British businesses say new Brexit deal worse than May’s deal
British companies have expressed concerns that Boris Johnson’s new Brexit withdrawal deal could leave industry worse off than under the previous agreement with the EU.
Businesses, investors and economists have been almost unanimously in favour of the UK securing a withdrawal deal with the EU to avoid a no-deal Brexit, and markets appeared to welcome a diminished risk of a chaotic break on 31 October after the UK and EU unveiled a revised withdrawal deal on Thursday.
Sterling initially surged on news of the deal, hitting a five-month high of $1.2988 against the US dollar. However, in volatile trade the currency later gave up all of its gains, falling as low as $1.2756 after the Democratic Unionist party, key government allies, said they would not back the deal. The FTSE 100 rose by 0.52% to 7,182 points.
The vast majority of the 141 clauses contained in the revised political declaration published by the UK and the EU remained identical to that agreed by Theresa May. However, the changes meant the new agreement was “either the same or worse than the March deal” for goods exporters on every issue, said one industry source.
Multiple sources in industry groups and major companies said the new deal gave greater scope for regulatory divergence that would make it more difficult for British companies to sell to their biggest export market.
The revised deal removed a clause promising a relationship “as close as possible” to the current arrangements, as well as a clause that said “the United Kingdom will consider aligning with Union [EU] rules in relevant areas”. It also abandoned a commitment to avoid rules of origin checks, potentially adding significant barriers to trade, which could impact industries reliant on frictionless imports such as the automotive sector.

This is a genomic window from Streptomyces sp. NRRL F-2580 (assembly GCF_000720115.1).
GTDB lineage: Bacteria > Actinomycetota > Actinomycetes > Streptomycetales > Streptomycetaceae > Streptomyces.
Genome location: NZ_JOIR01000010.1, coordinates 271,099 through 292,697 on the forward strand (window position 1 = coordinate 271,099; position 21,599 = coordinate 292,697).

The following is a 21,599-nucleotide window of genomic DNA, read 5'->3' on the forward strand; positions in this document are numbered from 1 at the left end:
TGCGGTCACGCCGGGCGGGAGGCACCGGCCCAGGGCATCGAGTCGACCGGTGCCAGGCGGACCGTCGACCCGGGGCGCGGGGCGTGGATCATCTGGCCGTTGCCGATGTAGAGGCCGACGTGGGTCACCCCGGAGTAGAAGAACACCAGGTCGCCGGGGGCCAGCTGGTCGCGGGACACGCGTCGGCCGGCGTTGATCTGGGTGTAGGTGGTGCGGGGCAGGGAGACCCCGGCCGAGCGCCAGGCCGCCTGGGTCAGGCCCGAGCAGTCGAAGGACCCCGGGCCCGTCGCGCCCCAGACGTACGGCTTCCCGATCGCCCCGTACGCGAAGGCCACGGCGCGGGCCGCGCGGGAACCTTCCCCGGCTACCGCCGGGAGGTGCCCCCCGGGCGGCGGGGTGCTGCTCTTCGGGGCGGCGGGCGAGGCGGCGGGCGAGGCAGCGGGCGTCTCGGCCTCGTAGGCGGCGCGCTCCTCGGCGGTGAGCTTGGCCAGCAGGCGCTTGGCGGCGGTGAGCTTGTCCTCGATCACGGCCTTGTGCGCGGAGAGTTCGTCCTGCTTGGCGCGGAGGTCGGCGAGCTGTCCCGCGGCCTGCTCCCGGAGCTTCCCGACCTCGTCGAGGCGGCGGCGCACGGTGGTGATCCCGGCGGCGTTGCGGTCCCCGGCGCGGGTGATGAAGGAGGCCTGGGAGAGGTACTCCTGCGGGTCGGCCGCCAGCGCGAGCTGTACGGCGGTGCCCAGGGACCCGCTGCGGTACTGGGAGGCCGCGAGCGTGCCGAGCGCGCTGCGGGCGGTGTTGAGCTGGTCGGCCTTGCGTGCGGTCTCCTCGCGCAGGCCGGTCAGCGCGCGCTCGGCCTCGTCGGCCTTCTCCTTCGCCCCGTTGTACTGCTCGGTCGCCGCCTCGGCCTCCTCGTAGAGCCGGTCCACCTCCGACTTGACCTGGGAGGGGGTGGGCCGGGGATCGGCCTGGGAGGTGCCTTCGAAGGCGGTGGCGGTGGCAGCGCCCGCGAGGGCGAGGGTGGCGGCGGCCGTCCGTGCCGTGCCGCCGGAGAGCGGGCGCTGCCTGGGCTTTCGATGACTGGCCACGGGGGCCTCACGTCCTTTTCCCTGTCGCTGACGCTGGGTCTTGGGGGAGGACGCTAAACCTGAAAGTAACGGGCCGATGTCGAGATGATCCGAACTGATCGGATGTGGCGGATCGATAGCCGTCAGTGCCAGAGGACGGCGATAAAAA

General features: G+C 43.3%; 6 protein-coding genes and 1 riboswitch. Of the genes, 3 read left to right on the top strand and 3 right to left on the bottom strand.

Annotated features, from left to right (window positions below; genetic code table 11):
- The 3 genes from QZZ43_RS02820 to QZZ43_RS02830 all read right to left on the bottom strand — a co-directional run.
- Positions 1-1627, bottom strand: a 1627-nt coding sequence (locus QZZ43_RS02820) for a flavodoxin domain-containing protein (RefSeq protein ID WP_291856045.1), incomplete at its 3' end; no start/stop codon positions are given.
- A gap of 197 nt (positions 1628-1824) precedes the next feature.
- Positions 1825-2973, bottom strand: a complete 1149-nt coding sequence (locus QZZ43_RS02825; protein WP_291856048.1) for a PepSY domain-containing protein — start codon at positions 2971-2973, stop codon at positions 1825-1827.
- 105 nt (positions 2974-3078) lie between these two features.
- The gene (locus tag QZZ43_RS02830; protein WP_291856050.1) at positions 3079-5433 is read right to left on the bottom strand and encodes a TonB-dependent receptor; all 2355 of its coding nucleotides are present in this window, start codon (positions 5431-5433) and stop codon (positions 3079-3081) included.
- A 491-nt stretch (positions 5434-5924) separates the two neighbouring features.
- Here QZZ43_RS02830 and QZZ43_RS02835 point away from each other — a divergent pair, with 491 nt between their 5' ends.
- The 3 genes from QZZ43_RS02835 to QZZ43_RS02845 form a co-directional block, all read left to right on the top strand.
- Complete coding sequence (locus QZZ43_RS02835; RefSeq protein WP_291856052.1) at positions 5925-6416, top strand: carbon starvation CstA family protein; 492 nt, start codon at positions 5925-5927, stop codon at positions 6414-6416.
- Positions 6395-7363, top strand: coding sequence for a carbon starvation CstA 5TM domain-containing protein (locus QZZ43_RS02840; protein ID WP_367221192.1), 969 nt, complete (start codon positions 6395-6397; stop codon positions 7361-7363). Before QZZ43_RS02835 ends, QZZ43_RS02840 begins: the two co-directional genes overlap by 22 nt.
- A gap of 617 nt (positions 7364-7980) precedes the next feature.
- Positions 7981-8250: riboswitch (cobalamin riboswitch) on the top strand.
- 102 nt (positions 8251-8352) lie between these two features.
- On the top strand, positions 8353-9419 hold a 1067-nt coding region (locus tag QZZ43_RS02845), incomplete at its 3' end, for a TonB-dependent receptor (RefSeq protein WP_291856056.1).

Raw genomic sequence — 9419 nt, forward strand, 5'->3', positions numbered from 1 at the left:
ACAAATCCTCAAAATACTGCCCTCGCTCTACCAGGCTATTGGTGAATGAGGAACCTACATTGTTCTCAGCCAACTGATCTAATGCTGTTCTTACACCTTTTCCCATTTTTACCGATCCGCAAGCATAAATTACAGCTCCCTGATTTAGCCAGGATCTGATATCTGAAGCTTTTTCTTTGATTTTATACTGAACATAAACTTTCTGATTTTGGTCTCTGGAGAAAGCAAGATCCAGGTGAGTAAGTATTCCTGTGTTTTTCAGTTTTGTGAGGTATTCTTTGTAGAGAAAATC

A spokeswoman for Jaguar Land Rover, the UK’s largest carmaker, said the company “needs a deal that protects tariff-free and frictionless trade and guarantees a level playing field on critical areas of regulation and immigration.”
Carolyn Fairbairn, director-general of the Confederation of British Industry, said “business has serious concerns about the direction of the future UK-EU relationship”, and added that the deal remained “inadequate” on services.
“Decades of free and frictionless trade with the UK’s largest market, forged by thousands of firms big and small, must not be abandoned,” she said.
May gave business groups explicit verbal assurances that her government would seek to continue regulatory cooperation with the EU after Brexit. The current government under Johnson has so far not given any similar assurances, amid indications that it would seek a deregulatory agenda, according to a separate source involved in discussions between business and ministers.
The government’s business department was approached with a request for comment.
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